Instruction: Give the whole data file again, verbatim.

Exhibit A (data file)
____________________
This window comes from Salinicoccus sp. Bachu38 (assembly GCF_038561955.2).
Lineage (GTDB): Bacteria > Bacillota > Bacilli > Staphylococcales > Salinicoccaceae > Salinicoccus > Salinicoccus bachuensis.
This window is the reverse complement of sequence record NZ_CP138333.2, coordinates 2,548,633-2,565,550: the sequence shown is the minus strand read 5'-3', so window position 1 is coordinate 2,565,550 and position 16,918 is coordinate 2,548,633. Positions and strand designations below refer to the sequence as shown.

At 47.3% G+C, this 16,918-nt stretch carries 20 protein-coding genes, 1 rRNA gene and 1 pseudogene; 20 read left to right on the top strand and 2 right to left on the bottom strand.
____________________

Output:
This window comes from Salinicoccus sp. Bachu38 (assembly GCF_038561955.2).
Lineage (GTDB): Bacteria > Bacillota > Bacilli > Staphylococcales > Salinicoccaceae > Salinicoccus > Salinicoccus bachuensis.
This window is the reverse complement of sequence record NZ_CP138333.2, coordinates 2,548,633-2,565,550: the sequence shown is the minus strand read 5'-3', so window position 1 is coordinate 2,565,550 and position 16,918 is coordinate 2,548,633. Positions and strand designations below refer to the sequence as shown.

At 47.3% G+C, this 16,918-nt stretch carries 20 protein-coding genes, 1 rRNA gene and 1 pseudogene; 20 read left to right on the top strand and 2 right to left on the bottom strand.